The University of Michigan surgeon and engineer who saved a baby’s life with a 3D-printed airway splint have won a Breakthrough Innovator Award from Popular Mechanics magazine, editors announced today.
The award winners are Dr. Glenn Green, associate professor of pediatric otolaryngology, and Scott Hollister, professor of biomedical engineering and mechanical engineering and associate professor of surgery.
Perhaps the biggest winner though is Kaiba Gionfriddo, the 3-year-old from Youngstown, Ohio who received an emergency experimental treatment in 2012 for his severe tracheobronchomalacia, a rare condition that caused his airways to collapse routinely. The case is believed to be the first instance of a 3D-printed device saving a life.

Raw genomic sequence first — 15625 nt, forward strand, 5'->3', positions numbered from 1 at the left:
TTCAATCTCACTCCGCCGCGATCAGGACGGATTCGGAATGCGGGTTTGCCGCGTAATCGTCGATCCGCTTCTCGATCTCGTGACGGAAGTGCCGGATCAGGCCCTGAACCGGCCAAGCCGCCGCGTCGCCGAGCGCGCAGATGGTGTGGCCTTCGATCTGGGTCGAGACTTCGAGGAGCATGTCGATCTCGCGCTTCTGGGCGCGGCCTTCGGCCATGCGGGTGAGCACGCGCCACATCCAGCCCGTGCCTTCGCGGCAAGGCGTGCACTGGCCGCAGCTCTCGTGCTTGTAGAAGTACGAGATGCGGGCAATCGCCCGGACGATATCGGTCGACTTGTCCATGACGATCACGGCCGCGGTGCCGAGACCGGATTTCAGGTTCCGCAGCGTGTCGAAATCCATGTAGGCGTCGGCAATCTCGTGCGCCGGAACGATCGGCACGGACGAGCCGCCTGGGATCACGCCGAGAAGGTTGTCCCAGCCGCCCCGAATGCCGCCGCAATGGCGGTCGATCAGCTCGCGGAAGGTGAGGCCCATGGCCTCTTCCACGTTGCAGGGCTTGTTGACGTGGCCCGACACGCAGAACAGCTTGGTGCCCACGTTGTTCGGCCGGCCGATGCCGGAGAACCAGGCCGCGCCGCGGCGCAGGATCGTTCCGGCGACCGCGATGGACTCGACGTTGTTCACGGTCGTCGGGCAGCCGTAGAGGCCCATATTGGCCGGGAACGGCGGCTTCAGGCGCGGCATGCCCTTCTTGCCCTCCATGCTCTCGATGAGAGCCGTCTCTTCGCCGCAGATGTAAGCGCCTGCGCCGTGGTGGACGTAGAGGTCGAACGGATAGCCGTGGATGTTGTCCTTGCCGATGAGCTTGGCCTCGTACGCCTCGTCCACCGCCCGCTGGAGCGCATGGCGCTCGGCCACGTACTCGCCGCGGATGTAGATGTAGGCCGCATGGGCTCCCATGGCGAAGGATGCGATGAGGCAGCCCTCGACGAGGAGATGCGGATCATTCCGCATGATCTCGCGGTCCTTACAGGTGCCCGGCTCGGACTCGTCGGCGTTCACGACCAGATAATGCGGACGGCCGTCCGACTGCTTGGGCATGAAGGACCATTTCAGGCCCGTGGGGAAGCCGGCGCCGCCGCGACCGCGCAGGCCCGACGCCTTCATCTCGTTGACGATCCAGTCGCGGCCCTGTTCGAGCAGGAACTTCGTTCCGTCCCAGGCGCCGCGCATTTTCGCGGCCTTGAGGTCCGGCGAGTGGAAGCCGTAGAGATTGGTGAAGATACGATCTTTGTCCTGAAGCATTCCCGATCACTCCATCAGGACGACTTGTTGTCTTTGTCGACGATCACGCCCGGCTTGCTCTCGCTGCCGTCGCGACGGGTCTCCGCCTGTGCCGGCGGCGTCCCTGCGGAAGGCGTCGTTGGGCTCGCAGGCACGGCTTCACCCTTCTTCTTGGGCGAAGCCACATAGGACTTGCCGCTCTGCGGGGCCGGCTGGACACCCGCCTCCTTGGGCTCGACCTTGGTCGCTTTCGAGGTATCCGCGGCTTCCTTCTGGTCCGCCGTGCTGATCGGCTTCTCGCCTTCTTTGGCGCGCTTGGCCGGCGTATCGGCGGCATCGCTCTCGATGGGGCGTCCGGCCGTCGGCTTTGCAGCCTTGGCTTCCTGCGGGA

Within the first two months of his life, Kaiba stopped breathing and turned blue twice. His first hospital stay was 10 days. His second was much longer.
“Quite a few doctors said he had a good chance of not leaving the hospital alive,” said April Gionfriddo, Kaiba’s mother. “It was the most devastating thing that a parent could hear.”
Treatments weren’t working, so Green and Hollister obtained emergency clearance from the Food and Drug Administration to implant a custom support to hold open a portion of Kaiba’s windpipe while he, presumably, grows out of his condition over the next few years.
Green, a pediatric ear, nose and throat surgeon, had been focusing on airway collapse treatments for several years. Hollister, a tissue engineering specialist, had been developing implantable 3D-printed scaffolds that could encourage new bone and tissue growth and eventually disintegrate into the body. The two were in the process of testing a splint like the one they used, but they hadn’t yet tested it in people.